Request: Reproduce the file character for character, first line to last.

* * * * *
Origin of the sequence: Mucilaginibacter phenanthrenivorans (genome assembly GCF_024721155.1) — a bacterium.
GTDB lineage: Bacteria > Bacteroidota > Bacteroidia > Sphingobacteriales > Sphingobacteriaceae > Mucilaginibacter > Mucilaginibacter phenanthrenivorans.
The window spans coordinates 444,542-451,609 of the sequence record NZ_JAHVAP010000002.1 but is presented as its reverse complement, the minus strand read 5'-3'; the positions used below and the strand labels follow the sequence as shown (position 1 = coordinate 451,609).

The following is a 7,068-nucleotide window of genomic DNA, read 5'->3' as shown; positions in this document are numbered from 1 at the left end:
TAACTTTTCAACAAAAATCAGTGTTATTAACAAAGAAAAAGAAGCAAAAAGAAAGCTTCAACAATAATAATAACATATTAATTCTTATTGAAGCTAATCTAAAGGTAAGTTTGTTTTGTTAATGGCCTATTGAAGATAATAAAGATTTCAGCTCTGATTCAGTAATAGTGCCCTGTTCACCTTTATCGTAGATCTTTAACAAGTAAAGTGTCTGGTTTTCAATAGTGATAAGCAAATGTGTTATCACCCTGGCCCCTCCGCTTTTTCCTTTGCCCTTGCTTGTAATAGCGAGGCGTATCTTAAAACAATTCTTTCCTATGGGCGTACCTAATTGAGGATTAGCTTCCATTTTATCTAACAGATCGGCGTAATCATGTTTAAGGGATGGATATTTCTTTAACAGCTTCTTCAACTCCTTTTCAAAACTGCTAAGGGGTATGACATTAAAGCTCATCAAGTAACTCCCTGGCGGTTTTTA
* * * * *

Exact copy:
Origin of the sequence: Mucilaginibacter phenanthrenivorans (genome assembly GCF_024721155.1) — a bacterium.
GTDB lineage: Bacteria > Bacteroidota > Bacteroidia > Sphingobacteriales > Sphingobacteriaceae > Mucilaginibacter > Mucilaginibacter phenanthrenivorans.
The window spans coordinates 444,542-451,609 of the sequence record NZ_JAHVAP010000002.1 but is presented as its reverse complement, the minus strand read 5'-3'; the positions used below and the strand labels follow the sequence as shown (position 1 = coordinate 451,609).

The following is a 7,068-nucleotide window of genomic DNA, read 5'->3' as shown; positions in this document are numbered from 1 at the left end:
TAACTTTTCAACAAAAATCAGTGTTATTAACAAAGAAAAAGAAGCAAAAAGAAAGCTTCAACAATAATAATAACATATTAATTCTTATTGAAGCTAATCTAAAGGTAAGTTTGTTTTGTTAATGGCCTATTGAAGATAATAAAGATTTCAGCTCTGATTCAGTAATAGTGCCCTGTTCACCTTTATCGTAGATCTTTAACAAGTAAAGTGTCTGGTTTTCAATAGTGATAAGCAAATGTGTTATCACCCTGGCCCCTCCGCTTTTTCCTTTGCCCTTGCTTGTAATAGCGAGGCGTATCTTAAAACAATTCTTTCCTATGGGCGTACCTAATTGAGGATTAGCTTCCATTTTATCTAACAGATCGGCGTAATCATGTTTAAGGGATGGATATTTCTTTAACAGCTTCTTCAACTCCTTTTCAAAACTGCTAAGGGGTATGACATTAAAGCTCATCAAGTAACTCCCTGGCGGTTTTTA